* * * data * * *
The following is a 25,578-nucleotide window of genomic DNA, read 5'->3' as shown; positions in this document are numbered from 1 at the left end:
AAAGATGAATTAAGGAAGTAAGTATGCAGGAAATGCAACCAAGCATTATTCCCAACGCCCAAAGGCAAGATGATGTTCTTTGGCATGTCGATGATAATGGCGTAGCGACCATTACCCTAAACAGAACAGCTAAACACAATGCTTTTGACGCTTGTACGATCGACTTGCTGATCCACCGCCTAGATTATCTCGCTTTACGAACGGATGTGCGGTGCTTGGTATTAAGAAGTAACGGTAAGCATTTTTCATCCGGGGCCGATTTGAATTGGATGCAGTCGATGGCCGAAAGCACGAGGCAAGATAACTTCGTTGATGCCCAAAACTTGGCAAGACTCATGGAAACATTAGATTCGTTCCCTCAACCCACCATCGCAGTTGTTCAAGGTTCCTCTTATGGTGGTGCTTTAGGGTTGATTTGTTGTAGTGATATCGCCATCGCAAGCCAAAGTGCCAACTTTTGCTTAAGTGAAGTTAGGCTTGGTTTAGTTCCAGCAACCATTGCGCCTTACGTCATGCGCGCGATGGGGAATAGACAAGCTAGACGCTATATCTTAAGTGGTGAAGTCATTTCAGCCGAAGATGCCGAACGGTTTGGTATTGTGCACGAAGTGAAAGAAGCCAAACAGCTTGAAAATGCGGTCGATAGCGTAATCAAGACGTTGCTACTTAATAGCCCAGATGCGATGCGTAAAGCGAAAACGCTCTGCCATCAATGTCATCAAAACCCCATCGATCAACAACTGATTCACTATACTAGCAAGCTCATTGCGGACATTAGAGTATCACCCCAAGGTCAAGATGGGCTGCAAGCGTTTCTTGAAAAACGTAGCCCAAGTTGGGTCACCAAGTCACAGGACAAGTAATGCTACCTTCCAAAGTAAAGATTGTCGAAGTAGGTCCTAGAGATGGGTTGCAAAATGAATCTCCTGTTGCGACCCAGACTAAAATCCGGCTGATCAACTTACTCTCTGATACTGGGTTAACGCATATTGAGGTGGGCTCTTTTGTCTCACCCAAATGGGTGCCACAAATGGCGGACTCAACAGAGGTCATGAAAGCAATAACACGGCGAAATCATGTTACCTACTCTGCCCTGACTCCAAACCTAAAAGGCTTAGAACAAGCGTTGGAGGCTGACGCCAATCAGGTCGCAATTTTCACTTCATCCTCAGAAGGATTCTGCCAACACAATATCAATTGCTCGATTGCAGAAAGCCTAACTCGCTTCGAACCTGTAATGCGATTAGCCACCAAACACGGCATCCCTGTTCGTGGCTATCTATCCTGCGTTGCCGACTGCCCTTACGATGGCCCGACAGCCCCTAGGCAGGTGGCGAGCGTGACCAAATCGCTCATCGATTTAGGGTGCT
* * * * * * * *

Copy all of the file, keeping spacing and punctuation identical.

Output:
The following is a 25,578-nucleotide window of genomic DNA, read 5'->3' as shown; positions in this document are numbered from 1 at the left end:
AAAGATGAATTAAGGAAGTAAGTATGCAGGAAATGCAACCAAGCATTATTCCCAACGCCCAAAGGCAAGATGATGTTCTTTGGCATGTCGATGATAATGGCGTAGCGACCATTACCCTAAACAGAACAGCTAAACACAATGCTTTTGACGCTTGTACGATCGACTTGCTGATCCACCGCCTAGATTATCTCGCTTTACGAACGGATGTGCGGTGCTTGGTATTAAGAAGTAACGGTAAGCATTTTTCATCCGGGGCCGATTTGAATTGGATGCAGTCGATGGCCGAAAGCACGAGGCAAGATAACTTCGTTGATGCCCAAAACTTGGCAAGACTCATGGAAACATTAGATTCGTTCCCTCAACCCACCATCGCAGTTGTTCAAGGTTCCTCTTATGGTGGTGCTTTAGGGTTGATTTGTTGTAGTGATATCGCCATCGCAAGCCAAAGTGCCAACTTTTGCTTAAGTGAAGTTAGGCTTGGTTTAGTTCCAGCAACCATTGCGCCTTACGTCATGCGCGCGATGGGGAATAGACAAGCTAGACGCTATATCTTAAGTGGTGAAGTCATTTCAGCCGAAGATGCCGAACGGTTTGGTATTGTGCACGAAGTGAAAGAAGCCAAACAGCTTGAAAATGCGGTCGATAGCGTAATCAAGACGTTGCTACTTAATAGCCCAGATGCGATGCGTAAAGCGAAAACGCTCTGCCATCAATGTCATCAAAACCCCATCGATCAACAACTGATTCACTATACTAGCAAGCTCATTGCGGACATTAGAGTATCACCCCAAGGTCAAGATGGGCTGCAAGCGTTTCTTGAAAAACGTAGCCCAAGTTGGGTCACCAAGTCACAGGACAAGTAATGCTACCTTCCAAAGTAAAGATTGTCGAAGTAGGTCCTAGAGATGGGTTGCAAAATGAATCTCCTGTTGCGACCCAGACTAAAATCCGGCTGATCAACTTACTCTCTGATACTGGGTTAACGCATATTGAGGTGGGCTCTTTTGTCTCACCCAAATGGGTGCCACAAATGGCGGACTCAACAGAGGTCATGAAAGCAATAACACGGCGAAATCATGTTACCTACTCTGCCCTGACTCCAAACCTAAAAGGCTTAGAACAAGCGTTGGAGGCTGACGCCAATCAGGTCGCAATTTTCACTTCATCCTCAGAAGGATTCTGCCAACACAATATCAATTGCTCGATTGCAGAAAGCCTAACTCGCTTCGAACCTGTAATGCGATTAGCCACCAAACACGGCATCCCTGTTCGTGGCTATCTATCCTGCGTTGCCGACTGCCCTTACGATGGCCCGACAGCCCCTAGGCAGGTGGCGAGCGTGACCAAATCGCTCATCGATTTAGGGTGCT